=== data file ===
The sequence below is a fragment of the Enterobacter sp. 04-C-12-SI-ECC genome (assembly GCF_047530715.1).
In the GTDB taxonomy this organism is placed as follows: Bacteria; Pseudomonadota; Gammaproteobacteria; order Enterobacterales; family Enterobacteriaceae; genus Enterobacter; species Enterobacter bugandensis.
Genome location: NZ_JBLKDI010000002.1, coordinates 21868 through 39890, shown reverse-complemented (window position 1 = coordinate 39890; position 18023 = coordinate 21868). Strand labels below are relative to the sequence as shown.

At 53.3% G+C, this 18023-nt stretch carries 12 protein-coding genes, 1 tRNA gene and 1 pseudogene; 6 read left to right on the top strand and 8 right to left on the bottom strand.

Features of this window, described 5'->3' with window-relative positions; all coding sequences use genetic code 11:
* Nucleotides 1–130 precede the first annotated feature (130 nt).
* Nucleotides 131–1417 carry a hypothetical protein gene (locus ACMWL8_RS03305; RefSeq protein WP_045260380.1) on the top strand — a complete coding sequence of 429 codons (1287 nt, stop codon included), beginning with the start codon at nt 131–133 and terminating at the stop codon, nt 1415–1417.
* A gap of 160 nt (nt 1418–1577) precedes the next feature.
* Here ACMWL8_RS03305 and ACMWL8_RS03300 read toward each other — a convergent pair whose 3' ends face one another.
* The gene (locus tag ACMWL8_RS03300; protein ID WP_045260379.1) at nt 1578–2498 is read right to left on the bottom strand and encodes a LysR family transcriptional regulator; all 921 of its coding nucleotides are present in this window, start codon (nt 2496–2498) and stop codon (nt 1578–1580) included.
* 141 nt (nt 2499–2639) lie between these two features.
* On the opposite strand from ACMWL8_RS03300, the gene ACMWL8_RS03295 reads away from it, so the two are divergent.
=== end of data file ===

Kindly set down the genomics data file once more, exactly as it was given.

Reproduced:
The sequence below is a fragment of the Enterobacter sp. 04-C-12-SI-ECC genome (assembly GCF_047530715.1).
In the GTDB taxonomy this organism is placed as follows: Bacteria; Pseudomonadota; Gammaproteobacteria; order Enterobacterales; family Enterobacteriaceae; genus Enterobacter; species Enterobacter bugandensis.
Genome location: NZ_JBLKDI010000002.1, coordinates 21868 through 39890, shown reverse-complemented (window position 1 = coordinate 39890; position 18023 = coordinate 21868). Strand labels below are relative to the sequence as shown.

At 53.3% G+C, this 18023-nt stretch carries 12 protein-coding genes, 1 tRNA gene and 1 pseudogene; 6 read left to right on the top strand and 8 right to left on the bottom strand.

Features of this window, described 5'->3' with window-relative positions; all coding sequences use genetic code 11:
* Nucleotides 1–130 precede the first annotated feature (130 nt).
* Nucleotides 131–1417 carry a hypothetical protein gene (locus ACMWL8_RS03305; RefSeq protein WP_045260380.1) on the top strand — a complete coding sequence of 429 codons (1287 nt, stop codon included), beginning with the start codon at nt 131–133 and terminating at the stop codon, nt 1415–1417.
* A gap of 160 nt (nt 1418–1577) precedes the next feature.
* Here ACMWL8_RS03305 and ACMWL8_RS03300 read toward each other — a convergent pair whose 3' ends face one another.
* The gene (locus tag ACMWL8_RS03300; protein ID WP_045260379.1) at nt 1578–2498 is read right to left on the bottom strand and encodes a LysR family transcriptional regulator; all 921 of its coding nucleotides are present in this window, start codon (nt 2496–2498) and stop codon (nt 1578–1580) included.
* 141 nt (nt 2499–2639) lie between these two features.
* On the opposite strand from ACMWL8_RS03300, the gene ACMWL8_RS03295 reads away from it, so the two are divergent.